I’m not sure how many years I behaved that way (yes, it was years), but eventually I learned that they made pads that were not five inches thick (my mom was a little behind the times) and my friend’s mom, (who had long since tired of listening to me complain every summer about not being able to go swimming for one week every month) handed me a box of tampons and told me not to come back until I had figured out how to use them.  Having mastered the hygiene product aspect of menstruation, it would be a few more years before a wonderful doctor suggested I go on the Pill to lessen the side effects of my monthly misery.  I’ll spare you the details, but suffice it to say I often missed at least one day of school or work every cycle and I think at one point my mom consulted our priest to see about his performing an exorcism on me, so horrific were my mood swings.
So, what does this little trip down memory lane have to do with my weight loss journey?  If you’re a woman and reading this, I don’t have to tell you.  If you’re a man and reading this, be happy you weren’t in front of me and asking that question last week. 
PMS is the bane of most every woman’s existence.  I have actually met a couple of women who have never suffered from any of the symptoms and I’m convinced they are genetically engineered and put on our planet to perpetuate the stereotype of the PMS B**** (rhymes with “bitch”), because when we do meet them, they suffer an untimely demise.
While the Pill may have eased most of my PMS symptoms, craving unhealthy food was not one of them!  Add to that the fact that I was on Spring Break last week and let myself have a little fun (two whole beers), and you’ve got a Weight Watchers disaster in the making. 
I consider it a public service to allow myself some chocolate during PMS week.  Dove dark chocolate miniatures (5 for 5 points) do a pretty good job of easing the craving, but sometimes I needed them twice a day.  And my little snack bags of Lite Kettle Corn (3 points) also helped to curb the salty/sweet cravings, but again, two bags per day were often required.  Exercise would have helped keep those points in check, but who wants to exercise when you feel tired, bloated, and cranky?  I got lucky though.  Although I blew through all my daily and weekly points and used up some of my meager exercise points, when I stepped on the scale today it showed I had lost 0.8 pounds.  Now, losing less than a pound may seem like nothing to get excited about, but I didn’t GAIN and that’s something to be happy about.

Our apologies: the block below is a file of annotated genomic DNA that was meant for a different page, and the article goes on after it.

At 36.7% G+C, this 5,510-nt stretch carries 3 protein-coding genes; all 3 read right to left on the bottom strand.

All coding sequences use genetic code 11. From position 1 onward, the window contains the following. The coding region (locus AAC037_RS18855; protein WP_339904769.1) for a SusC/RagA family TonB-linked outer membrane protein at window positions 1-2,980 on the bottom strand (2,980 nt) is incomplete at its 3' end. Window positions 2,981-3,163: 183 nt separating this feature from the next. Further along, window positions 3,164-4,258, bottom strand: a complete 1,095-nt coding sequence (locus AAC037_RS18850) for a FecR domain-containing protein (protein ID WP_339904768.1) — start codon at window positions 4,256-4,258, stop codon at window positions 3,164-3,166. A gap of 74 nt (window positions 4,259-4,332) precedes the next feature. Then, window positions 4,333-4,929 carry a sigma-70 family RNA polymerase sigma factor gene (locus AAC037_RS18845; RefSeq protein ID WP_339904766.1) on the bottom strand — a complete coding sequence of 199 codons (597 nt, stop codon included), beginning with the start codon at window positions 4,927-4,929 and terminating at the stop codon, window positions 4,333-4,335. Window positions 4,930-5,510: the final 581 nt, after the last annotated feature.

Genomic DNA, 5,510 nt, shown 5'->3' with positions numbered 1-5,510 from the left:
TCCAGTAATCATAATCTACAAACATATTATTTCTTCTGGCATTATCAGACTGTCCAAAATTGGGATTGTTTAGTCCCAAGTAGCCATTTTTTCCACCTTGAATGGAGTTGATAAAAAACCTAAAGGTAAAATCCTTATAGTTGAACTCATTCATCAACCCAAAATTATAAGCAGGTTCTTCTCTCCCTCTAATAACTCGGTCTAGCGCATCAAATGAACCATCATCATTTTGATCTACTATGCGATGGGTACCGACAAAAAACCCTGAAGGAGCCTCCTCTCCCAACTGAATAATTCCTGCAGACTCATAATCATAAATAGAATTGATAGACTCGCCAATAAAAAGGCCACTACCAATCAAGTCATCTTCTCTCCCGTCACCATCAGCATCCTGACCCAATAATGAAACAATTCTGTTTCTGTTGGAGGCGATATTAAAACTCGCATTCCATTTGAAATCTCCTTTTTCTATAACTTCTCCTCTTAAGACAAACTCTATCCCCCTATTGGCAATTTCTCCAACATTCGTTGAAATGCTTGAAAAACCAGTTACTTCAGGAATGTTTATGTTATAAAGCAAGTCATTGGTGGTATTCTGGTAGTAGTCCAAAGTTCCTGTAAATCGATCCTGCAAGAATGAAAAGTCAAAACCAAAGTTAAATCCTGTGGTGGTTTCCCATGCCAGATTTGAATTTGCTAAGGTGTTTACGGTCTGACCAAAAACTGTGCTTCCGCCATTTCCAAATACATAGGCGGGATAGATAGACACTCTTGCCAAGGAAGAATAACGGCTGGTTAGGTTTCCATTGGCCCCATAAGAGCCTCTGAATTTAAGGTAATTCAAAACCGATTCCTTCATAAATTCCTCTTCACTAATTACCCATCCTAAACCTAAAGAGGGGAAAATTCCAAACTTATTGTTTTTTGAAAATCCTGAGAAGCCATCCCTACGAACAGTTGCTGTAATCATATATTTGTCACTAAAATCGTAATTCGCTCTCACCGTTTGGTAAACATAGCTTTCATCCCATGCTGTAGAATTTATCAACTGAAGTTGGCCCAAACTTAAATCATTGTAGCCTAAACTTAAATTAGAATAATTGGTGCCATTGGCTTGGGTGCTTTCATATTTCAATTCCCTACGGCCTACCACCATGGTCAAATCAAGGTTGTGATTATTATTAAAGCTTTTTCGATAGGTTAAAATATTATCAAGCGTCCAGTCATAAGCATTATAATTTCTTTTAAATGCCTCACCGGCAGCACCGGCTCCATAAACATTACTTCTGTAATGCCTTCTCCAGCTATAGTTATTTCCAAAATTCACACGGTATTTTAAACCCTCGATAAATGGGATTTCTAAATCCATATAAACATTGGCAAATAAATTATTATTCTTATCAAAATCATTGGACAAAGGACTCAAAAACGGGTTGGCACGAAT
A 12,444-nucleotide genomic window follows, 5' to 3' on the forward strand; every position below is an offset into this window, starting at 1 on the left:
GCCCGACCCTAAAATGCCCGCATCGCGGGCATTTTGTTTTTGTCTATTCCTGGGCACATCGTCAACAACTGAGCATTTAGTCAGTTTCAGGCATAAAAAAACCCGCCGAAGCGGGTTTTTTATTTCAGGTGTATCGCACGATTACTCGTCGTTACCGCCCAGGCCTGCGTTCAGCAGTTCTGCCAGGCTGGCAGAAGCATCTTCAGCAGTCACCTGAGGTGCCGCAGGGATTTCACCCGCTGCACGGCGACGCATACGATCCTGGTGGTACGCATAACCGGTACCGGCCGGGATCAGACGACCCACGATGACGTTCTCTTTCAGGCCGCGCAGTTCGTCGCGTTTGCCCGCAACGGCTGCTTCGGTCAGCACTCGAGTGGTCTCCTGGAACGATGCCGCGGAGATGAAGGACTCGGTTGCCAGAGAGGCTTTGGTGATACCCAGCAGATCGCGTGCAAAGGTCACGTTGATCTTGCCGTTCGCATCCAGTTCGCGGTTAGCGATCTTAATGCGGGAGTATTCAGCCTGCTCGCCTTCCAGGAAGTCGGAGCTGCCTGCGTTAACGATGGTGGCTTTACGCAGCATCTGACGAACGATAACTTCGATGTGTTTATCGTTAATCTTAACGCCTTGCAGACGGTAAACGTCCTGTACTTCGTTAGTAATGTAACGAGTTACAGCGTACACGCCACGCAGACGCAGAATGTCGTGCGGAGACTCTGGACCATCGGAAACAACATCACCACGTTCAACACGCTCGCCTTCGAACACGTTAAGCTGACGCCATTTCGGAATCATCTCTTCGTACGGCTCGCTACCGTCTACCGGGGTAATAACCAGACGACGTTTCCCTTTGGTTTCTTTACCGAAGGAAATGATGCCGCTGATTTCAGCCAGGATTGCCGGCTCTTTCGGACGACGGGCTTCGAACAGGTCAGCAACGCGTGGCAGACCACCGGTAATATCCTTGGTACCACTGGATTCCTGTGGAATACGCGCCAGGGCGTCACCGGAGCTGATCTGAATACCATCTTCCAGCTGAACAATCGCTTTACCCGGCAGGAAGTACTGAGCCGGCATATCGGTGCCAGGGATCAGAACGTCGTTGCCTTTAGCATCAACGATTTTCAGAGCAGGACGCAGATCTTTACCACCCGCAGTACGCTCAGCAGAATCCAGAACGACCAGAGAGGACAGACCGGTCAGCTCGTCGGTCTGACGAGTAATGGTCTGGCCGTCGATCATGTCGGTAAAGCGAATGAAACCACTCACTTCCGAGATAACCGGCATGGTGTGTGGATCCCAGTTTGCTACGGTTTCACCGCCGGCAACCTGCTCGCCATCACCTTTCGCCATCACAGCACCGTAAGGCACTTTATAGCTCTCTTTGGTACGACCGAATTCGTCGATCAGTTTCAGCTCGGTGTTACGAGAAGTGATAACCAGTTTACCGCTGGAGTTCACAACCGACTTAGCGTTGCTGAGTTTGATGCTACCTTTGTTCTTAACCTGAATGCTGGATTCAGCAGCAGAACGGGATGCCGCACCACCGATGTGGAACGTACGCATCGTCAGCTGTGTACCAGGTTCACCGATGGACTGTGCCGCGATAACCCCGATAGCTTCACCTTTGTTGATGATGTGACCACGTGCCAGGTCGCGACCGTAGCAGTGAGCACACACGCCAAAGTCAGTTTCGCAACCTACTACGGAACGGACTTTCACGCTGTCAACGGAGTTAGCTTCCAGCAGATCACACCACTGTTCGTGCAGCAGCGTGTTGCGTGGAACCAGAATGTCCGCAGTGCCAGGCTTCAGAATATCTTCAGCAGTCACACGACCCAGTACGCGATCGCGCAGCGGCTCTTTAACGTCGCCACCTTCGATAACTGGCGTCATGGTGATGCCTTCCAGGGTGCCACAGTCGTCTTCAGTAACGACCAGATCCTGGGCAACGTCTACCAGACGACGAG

3/28/12 – 218.2 pounds
Pounds lost in last week – 0.8
Total pounds lost to date – 7.2

Thursday, March 22, 2012

“D” is NOT for Diabetes!

About three weeks ago I was sitting in my Anatomy and Physiology class listening to a lecture on the endocrine system.  My professor, Dr. D., was talking about diabetes and I couldn’t shake a certain sense of guilt and fear that I was headed towards a similar diagnosis.  In the year I had been a full-time student, my diet consisted mostly of convenient foods at convenient times with a healthy dose of sugar and salt.  Added to that was a mostly sedentary lifestyle with random bouts of activity. 
After Dr. D.’s lecture ended, I immediately called my doctor’s office for an appointment.  I needed to find out if my poor habits had done any damage to my body.  Last week Dr. G. called to tell me that I was not diabetic, but that my Vitamin D count was too low, and my thyroid stimulating hormone (TSH) level was elevated, which could indicate hyperthyroidism.  The latter diagnosis didn’t make sense, as the general effect of hyperthyroidism is that everything speeds up (heart rate, bowel habits, metabolism, etc.) and I was gaining weight, not losing.  A follow-up thyroid panel showed that the first test was a false positive, so don’t have to worry about fixing that.
The Vitamin D deficiency, however, does require some attention, albeit only in the form of a supplement and/or increased sun exposure.  Vitamin D levels in the blood should be at least 30 and mine is 14.  Vitamin D functions to maintain levels of calcium and phosphorus in the blood.  Without it we cannot absorb calcium.  Without calcium absorption, we run the risk of getting osteomalacia, osteopenia, and osteoporosis.  Vitamin D is also important for muscle strength and to prevent some cancers (prostate, breast, pancreatic, esophageal, colorectal).  If you Google “Vitamin D deficiency,” as I did, you can scare yourself with the myriad of other ailments it can cause.
Now, I’ve spent many years practicing safe-sun and have maintained my pasty-white complexion via copious amounts of sunscreen, so I won’t be getting the majority of my Vitamin D from the sun.  I will, however, try to spend 15-20 minutes outside each day (sans sunscreen) between the hours of 7:00 and 10:00 a.m. when the sun’s rays aren’t as strong.  In addition, I will be taking 1,000 IU’s of Vitamin D3 for the foreseeable future.  I need to make sure, though, that I call my doctor soon to see when he wants to do another blood test to check the levels again.  I don’t believe in taking anything to correct a problem and then not test to see if it’s working.  What if it’s not enough?  What if my counts get too high?  Any patient’s relationship with his or her doctor should be a working partnership, not a one-sided dictatorship. 
Many Americans are lacking in something called “health literacy,” which is “the capacity to obtain, process, and understand basic health information and services to make appropriate health decisions” (CDC).  One of the things I hope to do with my degree in Public Health Education is educate the public on how they can be their own best advocate.  There are also many organizations that are currently working with health care professionals to ensure that health care information is presented in an understandable way.